Another image formed. With nothing but the clothes I was wearing, I embarked on a journey with Him. We walked side by side down the street, out of the neighborhood and gradually out of the city. For a woman who carries a large purse everywhere, and always has multiple suite cases when traveling, this was an intoxicating concept. He even made keeping up with Him easy, matching His pace to mine, and carrying me when I became too tired to walk.

We were deep into a wooded area, far from any town when night descended. A thunderstorm hit, and within seconds I was soaked. I could no longer see God or feel His touch.  As I considered my desperate situation, a large lightening flash revealed a small cave only a few steps in front of me. The floor of the cave was sandy and dry, but I still shivered in the night chill. I wondered why God had brought me there and then just left, leaving me to die of exposure and hunger.

Lightening hit the tree, just outside the mouth of the cave and ignited one of the large limbs. It fell a within arms reach, and with minimal effort I drug it further into the cave. My clothes were soon dry, and the blaze held off most of the night chill, but I was still hungry, tired and seemingly alone.

Then I realized God would do two things. He would either provide food, warmer shelter and everything else I needed to continue the journey  - at one point or another - or He would take me Home where all my needs, even those beyond my imagination would be filled. Short term hunger and a little cold could be endured.

At that moment God came into the cave and sat down next to me. He entertained me with stories and amazing natural wonders. He assured me that although I missed dinner, breakfast would be indescribable.  He told me how much He loved me.

I eventually fell asleep, curled next to the fire, covered with a blanket of God's love and peace. No worries, no concerns. I didn't make any do list's or minute by minute plans for the next morning. I didn't check off a list of all the things I failed to accomplish that day, nor did I recite any list of transgressions. I had followed God, and that was all I was required to do.

Now, I can truthfully say, if the house were on fire, or if God knocked and said, "Come", I would walk away, leaving everything. I would be selfish (according to the world's point of view), but by choosing God above everything else, life becomes simpler, and far less stressful. My burden's are much lighter, especially when I let him carry most of the load.

Saturday, November 5, 2011

Two Masters

No servant can serve two masters: for either he will hate the one, and love the other; or he will hold to the one, and despise the other. You cannot serve God and mammon. Luke 16:13.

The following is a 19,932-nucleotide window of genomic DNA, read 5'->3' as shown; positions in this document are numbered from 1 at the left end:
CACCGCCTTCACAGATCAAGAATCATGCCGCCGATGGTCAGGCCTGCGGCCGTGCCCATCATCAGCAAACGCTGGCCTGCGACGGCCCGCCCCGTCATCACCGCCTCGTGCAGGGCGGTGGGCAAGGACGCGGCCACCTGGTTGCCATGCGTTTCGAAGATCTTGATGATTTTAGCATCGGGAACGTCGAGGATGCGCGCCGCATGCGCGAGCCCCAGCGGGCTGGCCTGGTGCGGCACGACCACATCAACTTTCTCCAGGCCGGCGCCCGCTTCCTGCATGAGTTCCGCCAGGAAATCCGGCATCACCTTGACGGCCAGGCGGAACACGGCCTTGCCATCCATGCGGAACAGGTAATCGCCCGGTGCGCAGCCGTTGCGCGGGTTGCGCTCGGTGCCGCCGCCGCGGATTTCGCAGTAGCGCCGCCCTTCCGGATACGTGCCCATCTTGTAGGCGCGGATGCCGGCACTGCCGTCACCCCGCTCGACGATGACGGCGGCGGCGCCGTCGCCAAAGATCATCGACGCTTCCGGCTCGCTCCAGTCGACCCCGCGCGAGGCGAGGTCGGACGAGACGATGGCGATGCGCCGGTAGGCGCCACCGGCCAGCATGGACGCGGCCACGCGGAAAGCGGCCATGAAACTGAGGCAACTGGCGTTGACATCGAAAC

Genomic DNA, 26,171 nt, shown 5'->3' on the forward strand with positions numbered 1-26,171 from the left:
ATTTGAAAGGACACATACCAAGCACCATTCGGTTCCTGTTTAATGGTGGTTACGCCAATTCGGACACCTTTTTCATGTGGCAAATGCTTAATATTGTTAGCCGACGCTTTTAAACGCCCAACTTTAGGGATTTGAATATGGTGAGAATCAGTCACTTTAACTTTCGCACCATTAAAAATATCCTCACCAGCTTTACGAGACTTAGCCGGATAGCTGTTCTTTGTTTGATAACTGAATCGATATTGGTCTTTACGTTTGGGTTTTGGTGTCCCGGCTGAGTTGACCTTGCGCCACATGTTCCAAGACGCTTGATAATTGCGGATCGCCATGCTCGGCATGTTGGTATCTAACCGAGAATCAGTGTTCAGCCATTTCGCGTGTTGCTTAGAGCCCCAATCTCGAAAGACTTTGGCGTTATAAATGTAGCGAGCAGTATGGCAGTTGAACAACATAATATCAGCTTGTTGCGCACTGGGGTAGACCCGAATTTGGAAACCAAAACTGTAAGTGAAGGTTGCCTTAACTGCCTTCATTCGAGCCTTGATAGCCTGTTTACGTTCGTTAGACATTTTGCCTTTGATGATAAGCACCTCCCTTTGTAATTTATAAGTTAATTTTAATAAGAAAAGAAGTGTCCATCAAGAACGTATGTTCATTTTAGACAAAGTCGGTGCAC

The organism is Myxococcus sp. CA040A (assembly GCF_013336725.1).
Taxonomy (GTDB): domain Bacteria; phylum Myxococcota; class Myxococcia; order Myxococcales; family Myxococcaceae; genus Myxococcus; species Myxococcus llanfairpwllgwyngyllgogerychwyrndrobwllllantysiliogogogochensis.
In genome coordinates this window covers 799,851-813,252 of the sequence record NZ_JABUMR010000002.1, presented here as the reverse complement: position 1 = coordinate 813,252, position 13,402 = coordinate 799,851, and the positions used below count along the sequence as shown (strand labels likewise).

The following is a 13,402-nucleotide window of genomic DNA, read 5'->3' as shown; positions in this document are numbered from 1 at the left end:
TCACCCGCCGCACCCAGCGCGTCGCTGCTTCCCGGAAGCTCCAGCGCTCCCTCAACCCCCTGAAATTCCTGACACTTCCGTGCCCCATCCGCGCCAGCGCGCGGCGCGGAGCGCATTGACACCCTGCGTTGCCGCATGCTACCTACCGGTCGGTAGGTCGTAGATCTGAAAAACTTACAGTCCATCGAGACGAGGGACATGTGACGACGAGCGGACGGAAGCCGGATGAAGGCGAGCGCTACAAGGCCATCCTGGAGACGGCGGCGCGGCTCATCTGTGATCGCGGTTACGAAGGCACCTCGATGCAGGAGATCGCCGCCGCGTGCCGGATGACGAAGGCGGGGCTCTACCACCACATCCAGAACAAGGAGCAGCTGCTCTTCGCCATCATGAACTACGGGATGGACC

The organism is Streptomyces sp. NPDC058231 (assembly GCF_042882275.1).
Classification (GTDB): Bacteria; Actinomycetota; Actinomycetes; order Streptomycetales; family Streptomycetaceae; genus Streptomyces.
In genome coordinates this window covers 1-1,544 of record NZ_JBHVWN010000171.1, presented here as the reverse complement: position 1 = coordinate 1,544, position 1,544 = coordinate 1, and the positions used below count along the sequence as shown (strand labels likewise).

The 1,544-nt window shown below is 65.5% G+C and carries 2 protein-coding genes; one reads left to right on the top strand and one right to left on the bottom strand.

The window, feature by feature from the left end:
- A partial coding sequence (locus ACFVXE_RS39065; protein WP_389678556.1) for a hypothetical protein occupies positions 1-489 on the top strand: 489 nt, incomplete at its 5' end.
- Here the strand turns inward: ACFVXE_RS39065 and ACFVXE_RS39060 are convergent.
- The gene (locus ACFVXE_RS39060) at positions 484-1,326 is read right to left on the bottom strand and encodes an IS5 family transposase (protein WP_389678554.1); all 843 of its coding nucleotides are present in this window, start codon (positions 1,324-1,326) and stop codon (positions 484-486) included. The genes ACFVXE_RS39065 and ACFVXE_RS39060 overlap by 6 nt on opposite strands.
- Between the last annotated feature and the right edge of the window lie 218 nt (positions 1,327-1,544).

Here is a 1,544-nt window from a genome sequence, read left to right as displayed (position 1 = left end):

I understood the above passage on an intellectual level, dispassionately, objectively, yet never personally, until yesterday.

My temp position requires a staggering amount of training, and after three months I do not feel any more competent than I did after three weeks in my last position. The result, I am still making mistakes like a new-hire. To a Perfectionist/Over Achiever this is frustrating, humbling and sometimes humiliating.

Yesterday, I made an error, important, but not grievous.  With constant interruptions from the phones, I was distracted, lost focus and confused two gentlemen's names. Both names were similar:  same first name and close last name. As a consequence, I sent an important, (thank goodness not a confidential) package to the wrong address.

My supervisors were kind about the error, especially after I owned up to being responsible and explained how it occurred. However for a perfectionist, seeing the disappointment in management's eyes was enough to send me on a spiral of self-chastisement. In answer, God sent me another dream.

I was in a large compound filled with people from many social and economic levels. The general crowd was engaged in rather disgusting behavior. Desiring some privacy and a place to escape from the ethical onslaught, I found a small room with a locked door. Ignoring the lock, people came in and violated what I felt was my private space. They not only invaded, they continued their abhorrent behavior. I was angry and in admonishing them let slip a cuss phrase using the Lord's name. Regardless of their horrendous behavior, I knew my error would be severely punished.

When the general manager approached, I told him, "Stop right there. I never cuss or use the Lord's name. I slipped and this is why."

I then listed the atrocities going on around me and how I resented the disrespectful behavior toward me. He apologized, and offered to send one of the resident pastors to speak to the group. He joked they would either stop their abhorrent behavior or clear the room. The dream ended there.

After my readings this morning I understand the symbolism. I ranked my error as serious as taking the Lord's name in vain, in essence putting their approval above, or on the same level as God's, making them my second master. That is a far greater error.

Putting God first, pleasing only Him, takes away the burden of relying on my accomplishments to affirm my worth. God knows my heart. He knows my intent is not to be slovenly in my tasks. Being imperfect, I will make mistakes, but these do not define who I am.

I am a child of God, and I refuse to have two masters.